From the President
Recently, I attended a No Prep Kings (NPK) race in Hebron, Ohio, and it was one of the most impressive drag races I have been to in quite some time. We have all enjoyed the run that Street Outlaws is on, and this in-person event is the culmination of over a decade of brand building, fan development, and storytelling. All of this comes to light as the gates open and thousands of fans make their way into the track.
It started with a call from my friend, Manny Buginga. Manny is one of many “professional sportsman” drag racers across the country whose program has evolved from a hobby-level interest, but exists on a professional level of effort, funding, and team support. Manny has bounced around sampling the upper level of street car-style drag races, and he’s now interested in No Prep Kings. His team was recently supplemented by longtime friend Carlo Catalanotto, who is himself no stranger to the top level of street car drag racing. Teamed with the best of the Buginga family (Jen, Lil Manny, and Lilly) as well as a number of key drag racing veterans, Manny’s Mustang—code-named “Fred”—really brings the goods to any starting line it hits.
No Prep Kings is so much more than a drag race. It is a study of class structure, talent, and crowd draw. What you soon realize is that Sam Korkis, show producer and the genius behind the Street Outlaws brand, has poured years of expertise into this in-person experience that would be the envy of any race promoter. Backed by multiple TV shows, No Prep Kings is able to “bring your favorite star to life” with all of the characters that you know/love/hate in attendance, competing as they do almost every night on the Discovery Channel. That relationship has translated into ticket sales as soon as the gate opens; there is also great emphasis placed on upfront sales promotions and VIP access—all presented quite well online and through multiple social media channels.
The cast members themselves are a huge part of the program’s success, as they have bought into Korkis’ vision. And why not? It is working. I watched multiple cast members with lines of 50–100 people waiting for merchandise sales and autographs for the entire day. I have seen this kind of fan devotion at the upper echelons of motorsports, but it is most commonly seen in professional stick-and-ball sports. I spent quality time with Daddy Dave, Ryan Martin, Murder Nova, Doc, Jeff Lutz, Bobby Ducote, and more. We talked about their success, the impact of Street Outlaws on the racing world, and their support for the Recognizing the Protection of Motorsports (RPM) Act.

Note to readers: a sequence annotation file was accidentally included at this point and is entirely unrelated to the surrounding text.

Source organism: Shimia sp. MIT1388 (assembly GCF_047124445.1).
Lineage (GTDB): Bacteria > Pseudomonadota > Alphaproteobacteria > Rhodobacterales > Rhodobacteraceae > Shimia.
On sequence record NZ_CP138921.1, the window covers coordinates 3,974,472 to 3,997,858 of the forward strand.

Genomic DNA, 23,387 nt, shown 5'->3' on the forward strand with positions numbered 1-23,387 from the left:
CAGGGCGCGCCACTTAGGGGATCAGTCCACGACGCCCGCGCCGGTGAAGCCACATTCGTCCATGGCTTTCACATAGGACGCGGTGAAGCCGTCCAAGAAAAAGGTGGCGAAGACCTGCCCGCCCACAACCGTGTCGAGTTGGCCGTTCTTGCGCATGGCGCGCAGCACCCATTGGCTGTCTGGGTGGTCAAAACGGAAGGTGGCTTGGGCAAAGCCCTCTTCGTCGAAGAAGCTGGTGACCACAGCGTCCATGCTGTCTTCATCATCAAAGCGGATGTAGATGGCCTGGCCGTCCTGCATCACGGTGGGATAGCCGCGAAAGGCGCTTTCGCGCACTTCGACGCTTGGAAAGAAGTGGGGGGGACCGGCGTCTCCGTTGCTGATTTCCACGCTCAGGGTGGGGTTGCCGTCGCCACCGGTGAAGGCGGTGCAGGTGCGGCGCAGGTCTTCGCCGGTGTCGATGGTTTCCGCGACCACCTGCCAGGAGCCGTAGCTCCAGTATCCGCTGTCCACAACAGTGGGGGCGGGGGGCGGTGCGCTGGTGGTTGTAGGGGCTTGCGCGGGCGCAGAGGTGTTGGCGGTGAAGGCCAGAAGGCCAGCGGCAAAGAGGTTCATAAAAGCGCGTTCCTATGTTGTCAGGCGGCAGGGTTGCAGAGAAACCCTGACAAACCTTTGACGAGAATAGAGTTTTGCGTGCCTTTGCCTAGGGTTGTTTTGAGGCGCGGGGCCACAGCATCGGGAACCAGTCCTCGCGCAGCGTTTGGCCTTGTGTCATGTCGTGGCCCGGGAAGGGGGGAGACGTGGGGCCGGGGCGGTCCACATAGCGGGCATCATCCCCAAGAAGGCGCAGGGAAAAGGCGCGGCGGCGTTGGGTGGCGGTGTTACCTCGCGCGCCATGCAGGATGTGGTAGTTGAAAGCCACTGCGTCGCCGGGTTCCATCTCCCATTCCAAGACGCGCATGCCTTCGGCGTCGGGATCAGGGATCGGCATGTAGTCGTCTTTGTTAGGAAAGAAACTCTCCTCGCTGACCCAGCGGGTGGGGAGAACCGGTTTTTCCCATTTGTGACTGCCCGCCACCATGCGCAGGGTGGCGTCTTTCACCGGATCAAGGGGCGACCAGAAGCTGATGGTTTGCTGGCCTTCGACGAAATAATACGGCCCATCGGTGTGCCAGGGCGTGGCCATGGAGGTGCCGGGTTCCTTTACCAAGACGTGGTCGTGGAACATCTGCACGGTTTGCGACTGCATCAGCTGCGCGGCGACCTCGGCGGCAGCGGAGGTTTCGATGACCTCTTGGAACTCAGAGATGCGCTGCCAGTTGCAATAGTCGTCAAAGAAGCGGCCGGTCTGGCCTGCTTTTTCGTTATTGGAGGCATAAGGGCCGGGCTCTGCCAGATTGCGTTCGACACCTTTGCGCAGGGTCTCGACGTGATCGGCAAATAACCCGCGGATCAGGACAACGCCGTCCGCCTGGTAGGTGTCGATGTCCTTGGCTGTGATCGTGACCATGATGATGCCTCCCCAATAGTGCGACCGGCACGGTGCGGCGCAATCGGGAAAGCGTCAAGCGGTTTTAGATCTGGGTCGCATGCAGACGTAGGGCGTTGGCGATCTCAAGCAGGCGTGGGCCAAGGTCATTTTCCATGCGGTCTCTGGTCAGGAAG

Race parts manufacturers have taken advantage of this industry momentum for years. And during the event I also got to spend time with George Rumore from Long Tube Headers (a PRI Founding Member), Nolan Jamora of Isky Racing Cams, and several other familiar faces. These folks are attending NPK races, supporting the racers, and enjoying extremely high levels of brand awareness. Well done to those of you already there…and it serves as a good reminder that brand-building is still happening in our industry—maybe now more than ever.
Advanced digital marketing happens when your brand/product meets your customer, with a trusted third party making the introduction. Street Outlaws has this figured out, as Sam Korkis continues to elevate the entire sport of drag racing. How far can Sam and his cast of outlaws take us? Only the market knows for sure, but after a decade of dedicated competition there’s a lot to be seen here. I look forward to working with Sam, his cast, and the passionate folks who are driving Street Outlaws. We can all learn a lot from them.
Until next month, remember to get your plans made for the PRI Show, December 8–10 in Indianapolis. And, as always, be safe out there.